A helicopter crashed into a crane and fell onto a crowded street in central London during rush hour Wednesday, sending flames and plumes of black smoke into the air. The pilot and one person on the ground were killed and 13 others injured, officials said.
The helicopter crashed in misty weather just south of the River Thames.
Police said one person had critical injuries. Six were taken to a nearby hospital with minor injuries and seven were treated at the scene, ambulance officials said.
“It was something of a miracle that this was not many, many times worse,” police Cmdr. Neil Basu said.
The pilot, who was killed, had requested to divert and land at the nearby London Heliport because of bad weather, the heliport said in a statement.
“The London Heliport never gained contact with the helicopter,” the statement said.
The aircraft, an AgustaWestland 109, was on a commercial flight, said Philip Amadeus, managing director of RotorMotion, an executive helicopter charter business.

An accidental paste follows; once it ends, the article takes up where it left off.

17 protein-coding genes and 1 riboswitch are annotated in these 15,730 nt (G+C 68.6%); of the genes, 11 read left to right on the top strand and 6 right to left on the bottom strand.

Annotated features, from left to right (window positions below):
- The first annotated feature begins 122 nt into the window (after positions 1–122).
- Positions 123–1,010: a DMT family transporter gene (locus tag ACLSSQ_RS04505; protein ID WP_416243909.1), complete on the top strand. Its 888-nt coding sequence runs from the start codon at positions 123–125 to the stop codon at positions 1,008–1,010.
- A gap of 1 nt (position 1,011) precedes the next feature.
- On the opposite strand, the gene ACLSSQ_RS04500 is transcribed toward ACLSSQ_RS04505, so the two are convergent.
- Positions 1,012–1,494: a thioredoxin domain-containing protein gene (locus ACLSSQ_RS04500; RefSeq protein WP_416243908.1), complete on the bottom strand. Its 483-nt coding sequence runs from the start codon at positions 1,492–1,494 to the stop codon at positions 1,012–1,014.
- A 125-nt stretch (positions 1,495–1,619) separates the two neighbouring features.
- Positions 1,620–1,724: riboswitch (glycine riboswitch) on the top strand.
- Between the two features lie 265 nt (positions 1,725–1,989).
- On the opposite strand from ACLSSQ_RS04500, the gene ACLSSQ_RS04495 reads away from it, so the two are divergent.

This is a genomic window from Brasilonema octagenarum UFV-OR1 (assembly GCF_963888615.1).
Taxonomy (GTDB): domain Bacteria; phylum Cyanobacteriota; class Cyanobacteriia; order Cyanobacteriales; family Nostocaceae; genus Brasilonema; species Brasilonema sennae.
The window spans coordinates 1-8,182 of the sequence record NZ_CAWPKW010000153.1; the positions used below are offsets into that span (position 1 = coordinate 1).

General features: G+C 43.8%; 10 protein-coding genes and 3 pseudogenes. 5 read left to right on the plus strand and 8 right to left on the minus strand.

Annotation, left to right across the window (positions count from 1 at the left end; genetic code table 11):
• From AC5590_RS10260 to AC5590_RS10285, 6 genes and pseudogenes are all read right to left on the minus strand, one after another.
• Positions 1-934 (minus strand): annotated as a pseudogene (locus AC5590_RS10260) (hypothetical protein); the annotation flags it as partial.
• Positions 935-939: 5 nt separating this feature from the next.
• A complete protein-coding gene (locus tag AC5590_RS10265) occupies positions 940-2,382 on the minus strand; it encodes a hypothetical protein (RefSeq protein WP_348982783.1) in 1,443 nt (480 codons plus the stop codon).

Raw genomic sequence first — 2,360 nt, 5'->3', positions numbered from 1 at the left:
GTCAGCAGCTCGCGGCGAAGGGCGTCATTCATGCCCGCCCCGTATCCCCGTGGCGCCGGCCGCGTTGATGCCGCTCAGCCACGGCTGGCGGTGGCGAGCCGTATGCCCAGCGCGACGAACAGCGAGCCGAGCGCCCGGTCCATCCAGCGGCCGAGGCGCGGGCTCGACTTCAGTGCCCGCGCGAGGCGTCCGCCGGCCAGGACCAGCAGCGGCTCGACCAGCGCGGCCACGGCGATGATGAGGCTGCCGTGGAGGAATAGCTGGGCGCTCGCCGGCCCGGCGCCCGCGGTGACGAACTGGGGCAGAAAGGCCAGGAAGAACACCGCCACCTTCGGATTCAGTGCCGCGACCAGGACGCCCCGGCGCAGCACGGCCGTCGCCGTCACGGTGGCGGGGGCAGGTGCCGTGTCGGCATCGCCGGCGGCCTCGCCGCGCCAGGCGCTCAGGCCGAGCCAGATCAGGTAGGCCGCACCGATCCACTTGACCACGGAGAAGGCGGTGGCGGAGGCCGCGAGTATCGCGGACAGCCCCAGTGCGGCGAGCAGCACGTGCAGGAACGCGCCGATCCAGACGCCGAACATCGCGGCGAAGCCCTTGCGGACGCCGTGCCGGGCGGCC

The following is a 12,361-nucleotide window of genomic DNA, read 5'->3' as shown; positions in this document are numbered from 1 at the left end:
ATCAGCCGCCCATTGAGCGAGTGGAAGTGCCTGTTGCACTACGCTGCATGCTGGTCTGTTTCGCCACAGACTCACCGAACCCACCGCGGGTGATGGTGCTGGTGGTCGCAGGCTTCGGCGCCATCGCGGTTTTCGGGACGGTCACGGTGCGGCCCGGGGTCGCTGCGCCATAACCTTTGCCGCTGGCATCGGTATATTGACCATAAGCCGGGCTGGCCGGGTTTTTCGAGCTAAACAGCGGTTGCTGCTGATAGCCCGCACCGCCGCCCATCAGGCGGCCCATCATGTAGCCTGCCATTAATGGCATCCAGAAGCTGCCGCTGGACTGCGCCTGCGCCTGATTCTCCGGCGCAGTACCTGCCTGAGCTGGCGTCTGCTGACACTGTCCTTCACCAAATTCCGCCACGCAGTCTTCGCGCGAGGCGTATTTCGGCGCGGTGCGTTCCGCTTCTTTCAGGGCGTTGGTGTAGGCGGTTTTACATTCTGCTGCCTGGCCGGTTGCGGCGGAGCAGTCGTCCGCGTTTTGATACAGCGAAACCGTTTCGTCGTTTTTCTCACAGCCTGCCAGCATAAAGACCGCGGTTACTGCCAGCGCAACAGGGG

Video from the scene showed wreckage burning in a street, and black smoke in the area, with a line of flaming fuel and debris marking the area where the helicopter crashed down. Witnesses said the disaster unfolded when the helicopter hit a crane atop a 50-story residential building, the St. George Wharf Tower.
“I was 100 percent sure it was a terrorist attack,” said Allen Crosbie, site manager for the landscape firm Maylim Ltd., who was working at the scene.
“There was debris everywhere, a ton of black smoke. Parts of the crane, parts of the helicopter. I heard bang- bang — I presume it was the helicopter hitting the crane and then the ground. People were just panicking.”
Mayor Boris Johnson said the crane had been secured and was not in danger of collapsing.
British aviation authorities had issued a “notice to airmen” warning pilots about the crane, which extended to 770 feet (235 meters) aboveground. The crane is lit at night. Police said investigators would look at whether the light was faulty.